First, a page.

Couldn’t you add essential oils for a nicer fragrance?…such as lavender oil. Seems to me that a burning cork + alcohol would be well improved. ;)

    Reply
    • Victoria
      September 17, 2013 at 7:02 am

      Tricia, perhaps – let me know how it goes!

      Reply
  • Ann Edwards
    July 24, 2013 at 9:37 am

    Wondering if you light them wet ot let them dry out after soaking? Think you- so cute!

    Reply
  • Sally
    July 24, 2013 at 7:25 pm

    I was also wondering if the acetone alcohol is a pre-mix or 50/50 of each? Also the burn time is a question I have also.

    Reply
    • mary ann
      April 4, 2017 at 8:06 pm

      acetone is nail poish remover. buy it anywhere. I was wondering about the burn smell also?

      Reply
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    Reply
  • Sandy
    August 14, 2013 at 10:02 am

    Do you let them dry first? And do they burn for more than an hour?

    Reply
  • Patrice
    August 17, 2013 at 10:32 am

    Do you know how long they will last between when you soak them and when you burn then? Just thinking this would be great for backpacking if they would keep for awhile before use.

    Reply
  • Kelly @ IdealistMom.com
    September 16, 2013 at 5:21 pm

    Such a cool idea! I just pinned this, but I will check back to see the answers to some of the questions in the comments…very excited to try this!

    Reply
  • Nicolette
    September 23, 2013 at 3:16 am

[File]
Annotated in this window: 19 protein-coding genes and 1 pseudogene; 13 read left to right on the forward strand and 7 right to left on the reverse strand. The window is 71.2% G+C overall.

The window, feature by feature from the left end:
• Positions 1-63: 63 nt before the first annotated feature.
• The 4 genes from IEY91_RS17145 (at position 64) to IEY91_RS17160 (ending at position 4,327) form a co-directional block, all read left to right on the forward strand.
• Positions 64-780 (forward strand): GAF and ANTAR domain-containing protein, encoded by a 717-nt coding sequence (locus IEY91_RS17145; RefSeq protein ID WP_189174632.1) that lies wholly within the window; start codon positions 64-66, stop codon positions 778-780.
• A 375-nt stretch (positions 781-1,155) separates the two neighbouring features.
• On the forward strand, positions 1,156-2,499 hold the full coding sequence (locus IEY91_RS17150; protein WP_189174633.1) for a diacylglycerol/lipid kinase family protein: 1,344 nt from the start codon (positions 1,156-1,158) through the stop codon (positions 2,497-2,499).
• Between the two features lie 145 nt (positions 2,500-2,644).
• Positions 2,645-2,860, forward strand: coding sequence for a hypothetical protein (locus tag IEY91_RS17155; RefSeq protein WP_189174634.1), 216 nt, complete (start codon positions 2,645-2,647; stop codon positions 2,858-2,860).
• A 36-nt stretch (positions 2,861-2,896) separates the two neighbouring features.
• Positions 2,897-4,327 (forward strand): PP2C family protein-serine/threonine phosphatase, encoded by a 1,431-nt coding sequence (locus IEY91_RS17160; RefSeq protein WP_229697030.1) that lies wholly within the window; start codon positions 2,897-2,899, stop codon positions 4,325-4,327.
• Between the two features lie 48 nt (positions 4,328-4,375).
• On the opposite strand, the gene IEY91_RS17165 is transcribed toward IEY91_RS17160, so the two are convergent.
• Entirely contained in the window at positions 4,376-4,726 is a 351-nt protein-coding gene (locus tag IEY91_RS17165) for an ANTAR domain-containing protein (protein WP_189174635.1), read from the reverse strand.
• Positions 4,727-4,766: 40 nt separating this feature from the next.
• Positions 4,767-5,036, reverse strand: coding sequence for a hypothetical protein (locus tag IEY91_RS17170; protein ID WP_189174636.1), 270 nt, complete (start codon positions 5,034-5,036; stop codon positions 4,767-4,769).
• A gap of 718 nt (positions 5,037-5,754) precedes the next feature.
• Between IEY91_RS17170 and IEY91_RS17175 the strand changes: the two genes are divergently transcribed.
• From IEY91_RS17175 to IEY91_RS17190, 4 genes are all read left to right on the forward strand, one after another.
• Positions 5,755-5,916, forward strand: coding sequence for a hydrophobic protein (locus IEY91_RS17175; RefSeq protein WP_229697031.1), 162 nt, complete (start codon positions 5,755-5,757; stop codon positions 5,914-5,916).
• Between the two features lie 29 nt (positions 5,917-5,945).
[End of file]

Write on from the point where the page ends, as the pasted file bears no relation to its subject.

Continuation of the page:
Um… As nice of a project as this is, it seems really iffy to have fumes from medical ACETONE around your house and respiratory system?!!

    Like it seems like a really, REALLY bad idea, and unless there’s something I’m missing, I’m surprised no one is saying anything about it. I’m all about upcycling and wine cork projects, but they’re not to-die-for.

    I definitely opt for the citronella/essential oil route. It should burn cleaner, deodorize/fragrance, and keep bugs away. Maybe it won’t take to flame as easily, but I hope to try it.

    Reply
    • Céline
      November 13, 2013 at 3:00 pm

      I totally agree with you. I checked on the web and Acetone is highly toxic. Maybe something else would do right.

      Reply
      • Teresa
        March 30, 2015 at 8:42 pm

        Acetone is what nail polish and nail polish remover are made of. People put it on their skin every day. It is made out of carbon, hydrogen, and oxygen; so when it burns, it will only make water and carbon dioxide. Toxic to drink, for sure; but mostly benign otherwise.

        Reply
        • Healen
          September 7, 2017 at 4:31 pm

          Yes, people put it on their skin every day – BUT THEY SHOULDNT,

          Reply
    • mary ann
      April 4, 2017 at 8:09 pm

      its not medical its nail polish remover. does no one wear nail poish?

      Reply
      • Louise
        May 7, 2017 at 4:22 pm

        On finger nails, not to be inhaled.

        Reply
    • Catherine Duncan
      October 10, 2018 at 6:05 am

      Just use outdoors

      Reply
      • Marjie
        April 23, 2019 at 5:33 am

        Sounds great for a fire starter
        When camping or your backyard,
        Or hiking for overnight.

        Reply
  • Robin Horton
    October 17, 2013 at 9:16 am

    Saw on Apt Therapy–Totally clever and love that there is no dripping candle wax! Have to try this out!

    Reply
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    January 26, 2016 at 7:22 pm

    can you use isopropyl alcohol? Not sure where to find acetone alcohol.

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    September 5, 2016 at 1:30 pm

    After. Do you soak the wine corks, do you let the courts dry or do you like them right away?

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  • Dearlives
    July 18, 2018 at 11:47 pm

    This looks so awesome. Thanks for sharing such an awesome DIY project.

    Reply
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    March 18, 2019 at 10:27 am

    Amazing! thank you for post

    Reply